Yahoo Reports Better-Than-Expected Third-Quarter Earnings
Yahoo reported better-than-expected third-quarter earnings of 34 cents per share on revenue of $1.08 billion in the third quarter, when traffic-acquisition costs are stripped out.
Wall Street analysts had expected the tech giant to report a profit of 33 cents per share on revenue of $1.08 billion.
In the same quarter last year, Yahoo recorded a profit of 35 cents a share on revenue of $1.09 billion.
Yahoo also said Tuesday it has amended an agreement that reduces the maximum number of shares of Alibaba Group it must sell when the Chinese Internet company goes public.
Yahoo owns 523.6 million shares of Alibaba, and it agreed a year ago to sell 261.5 million at about the IPO price. The new agreement calls for Yahoo to sell only 208 million, allowing the company to benefit more when Alibaba, one of the biggest online retailers in the world, goes public. Analysts estimate that when that happens Alibaba could be worth as much as $120 billion, and Yahoo owns about a 24 percent stake.
Wall Street was bullish on the earnings and the Alibaba agreement, and shares of Yahoo were up as much as 6 percent in the after-hours session after falling 2 percent to $33.38 during regular trading hours.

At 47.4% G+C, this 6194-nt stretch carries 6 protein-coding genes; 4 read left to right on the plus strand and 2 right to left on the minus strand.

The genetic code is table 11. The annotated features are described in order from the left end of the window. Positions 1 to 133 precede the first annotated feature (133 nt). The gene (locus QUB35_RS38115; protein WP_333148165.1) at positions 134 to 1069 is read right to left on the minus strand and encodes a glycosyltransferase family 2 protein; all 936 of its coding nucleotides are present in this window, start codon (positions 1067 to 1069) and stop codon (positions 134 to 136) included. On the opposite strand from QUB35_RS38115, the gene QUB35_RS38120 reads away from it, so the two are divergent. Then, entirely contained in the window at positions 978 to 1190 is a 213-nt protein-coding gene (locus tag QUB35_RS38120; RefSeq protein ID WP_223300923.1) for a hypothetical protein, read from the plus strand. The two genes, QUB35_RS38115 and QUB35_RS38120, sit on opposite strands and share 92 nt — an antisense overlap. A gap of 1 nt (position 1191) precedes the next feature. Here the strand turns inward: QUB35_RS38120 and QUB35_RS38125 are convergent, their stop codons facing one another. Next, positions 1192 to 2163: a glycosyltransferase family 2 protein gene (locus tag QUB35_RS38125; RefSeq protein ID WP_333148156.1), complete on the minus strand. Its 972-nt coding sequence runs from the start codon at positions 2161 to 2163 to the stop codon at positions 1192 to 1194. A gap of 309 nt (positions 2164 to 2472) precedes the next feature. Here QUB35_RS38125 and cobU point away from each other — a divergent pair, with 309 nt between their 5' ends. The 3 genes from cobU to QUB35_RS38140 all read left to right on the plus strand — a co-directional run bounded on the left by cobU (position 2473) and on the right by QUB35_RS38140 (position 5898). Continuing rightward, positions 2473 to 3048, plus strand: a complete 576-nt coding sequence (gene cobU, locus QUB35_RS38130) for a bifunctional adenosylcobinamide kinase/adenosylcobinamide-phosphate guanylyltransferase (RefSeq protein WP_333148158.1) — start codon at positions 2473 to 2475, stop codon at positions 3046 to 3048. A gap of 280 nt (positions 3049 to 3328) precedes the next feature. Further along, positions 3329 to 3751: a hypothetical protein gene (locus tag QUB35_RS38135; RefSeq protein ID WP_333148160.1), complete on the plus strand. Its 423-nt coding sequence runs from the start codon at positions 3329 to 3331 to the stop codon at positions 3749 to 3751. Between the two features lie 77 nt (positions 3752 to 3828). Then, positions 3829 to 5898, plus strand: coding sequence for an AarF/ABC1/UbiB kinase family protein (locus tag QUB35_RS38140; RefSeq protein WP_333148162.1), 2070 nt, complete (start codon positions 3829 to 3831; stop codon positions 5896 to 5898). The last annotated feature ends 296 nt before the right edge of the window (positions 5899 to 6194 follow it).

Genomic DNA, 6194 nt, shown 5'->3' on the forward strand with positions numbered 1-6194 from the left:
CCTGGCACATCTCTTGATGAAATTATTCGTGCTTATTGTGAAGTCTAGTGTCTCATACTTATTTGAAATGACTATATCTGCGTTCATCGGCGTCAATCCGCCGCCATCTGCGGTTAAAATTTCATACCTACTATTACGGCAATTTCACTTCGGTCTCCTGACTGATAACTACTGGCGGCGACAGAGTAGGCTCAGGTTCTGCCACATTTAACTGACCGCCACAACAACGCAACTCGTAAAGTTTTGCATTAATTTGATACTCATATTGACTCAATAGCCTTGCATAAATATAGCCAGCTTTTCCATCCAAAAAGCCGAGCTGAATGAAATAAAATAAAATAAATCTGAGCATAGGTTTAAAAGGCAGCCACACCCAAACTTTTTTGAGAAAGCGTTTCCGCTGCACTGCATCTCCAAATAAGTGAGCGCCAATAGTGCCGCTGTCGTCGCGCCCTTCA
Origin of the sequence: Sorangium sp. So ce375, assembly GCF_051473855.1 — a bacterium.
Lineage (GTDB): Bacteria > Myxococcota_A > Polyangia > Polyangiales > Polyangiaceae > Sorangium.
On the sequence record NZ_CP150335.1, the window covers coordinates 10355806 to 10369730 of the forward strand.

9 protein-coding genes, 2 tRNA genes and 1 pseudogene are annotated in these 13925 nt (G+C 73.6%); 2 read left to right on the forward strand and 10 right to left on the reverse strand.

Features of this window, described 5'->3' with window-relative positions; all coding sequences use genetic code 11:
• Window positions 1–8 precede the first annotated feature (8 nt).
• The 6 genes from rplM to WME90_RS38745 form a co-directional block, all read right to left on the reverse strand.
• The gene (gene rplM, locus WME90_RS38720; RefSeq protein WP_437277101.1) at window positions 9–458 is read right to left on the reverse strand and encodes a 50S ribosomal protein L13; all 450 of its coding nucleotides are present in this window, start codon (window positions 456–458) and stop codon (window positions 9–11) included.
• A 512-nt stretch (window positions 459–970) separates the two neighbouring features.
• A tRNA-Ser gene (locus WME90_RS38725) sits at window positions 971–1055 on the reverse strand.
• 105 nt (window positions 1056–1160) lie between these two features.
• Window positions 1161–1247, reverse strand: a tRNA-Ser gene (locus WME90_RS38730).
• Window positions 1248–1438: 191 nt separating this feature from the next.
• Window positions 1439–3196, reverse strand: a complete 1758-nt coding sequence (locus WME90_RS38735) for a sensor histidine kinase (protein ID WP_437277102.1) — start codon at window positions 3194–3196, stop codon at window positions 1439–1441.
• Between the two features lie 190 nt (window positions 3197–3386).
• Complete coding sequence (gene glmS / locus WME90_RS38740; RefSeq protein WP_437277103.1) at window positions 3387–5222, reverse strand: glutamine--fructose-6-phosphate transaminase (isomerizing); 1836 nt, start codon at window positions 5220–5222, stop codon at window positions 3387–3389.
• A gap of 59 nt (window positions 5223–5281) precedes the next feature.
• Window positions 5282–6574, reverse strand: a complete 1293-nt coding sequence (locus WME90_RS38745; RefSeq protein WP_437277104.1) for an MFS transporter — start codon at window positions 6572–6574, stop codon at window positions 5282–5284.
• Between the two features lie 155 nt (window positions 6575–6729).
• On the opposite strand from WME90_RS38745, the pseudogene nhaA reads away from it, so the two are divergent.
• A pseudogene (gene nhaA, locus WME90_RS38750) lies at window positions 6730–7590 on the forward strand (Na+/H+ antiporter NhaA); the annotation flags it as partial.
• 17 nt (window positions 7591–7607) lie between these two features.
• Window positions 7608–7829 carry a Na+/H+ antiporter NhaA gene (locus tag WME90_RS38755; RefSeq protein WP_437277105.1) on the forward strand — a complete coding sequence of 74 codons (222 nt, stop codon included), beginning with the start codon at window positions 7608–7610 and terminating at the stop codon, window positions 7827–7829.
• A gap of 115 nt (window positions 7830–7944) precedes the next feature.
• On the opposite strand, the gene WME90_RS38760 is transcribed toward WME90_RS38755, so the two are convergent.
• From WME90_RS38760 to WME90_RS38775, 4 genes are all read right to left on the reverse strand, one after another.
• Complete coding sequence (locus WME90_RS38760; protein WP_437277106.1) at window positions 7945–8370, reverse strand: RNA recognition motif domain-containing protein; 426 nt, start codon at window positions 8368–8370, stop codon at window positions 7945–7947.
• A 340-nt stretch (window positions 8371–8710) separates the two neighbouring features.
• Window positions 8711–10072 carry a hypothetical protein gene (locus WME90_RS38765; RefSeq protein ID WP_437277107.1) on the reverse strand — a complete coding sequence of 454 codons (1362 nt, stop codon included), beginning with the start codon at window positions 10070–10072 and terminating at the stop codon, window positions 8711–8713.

Yahoo also disclosed that it spent $163 million on acquisitions during the third quarter, buying such companies as Bignoggins, Rockmelt, Qwiki and IQ Engines. The buying binge was far smaller than it was in the second quarter, when Yahoo spent $1.09 billion acquiring companies, though a single acquisition, Tumblr, accounted for the vast majority of that figure.
Yahoo on Tuesday also streamed from its Sunnyvale studio a discussion of its financials. It was a TV-style presentation starring CEO Marissa Mayer answering questions not only from analysts but also from anyone else who took Yahoo up on its offer to tweet or e-mail them ahead of time.
During the video presentation, Mayer entertainment and fantasy sports as big growers, and she said Yahoo boasts 390 million mobile users monthly, up 15 percent.
Yahoo reported that its display advertising revenue fell 7 percent but that the number of ads sold increased 1 percent. Search revenue, after traffic-acquisition costs, was up 3 percent and paid clicks rose 21 percent.
"Now, with more than 800 million monthly users on Yahoo -- up 20 percent over the past 15 months -- we're achieving meaningful increases in user engagement and traffic," Mayer said in Yahoo's earnings release.
Among the business highlights of the quarter listed by Yahoo was that it began offering more premium content through partnerships with ABC News and NBC Sports, and that it launched eight original comedy web shows. Yahoo also highlighted its Saturday Night Live clip archive as well as a deal allowing it to play clips from Viacom's Comedy Central and MTV, including from The Daily Show With Jon Stewart and The Colbert Report.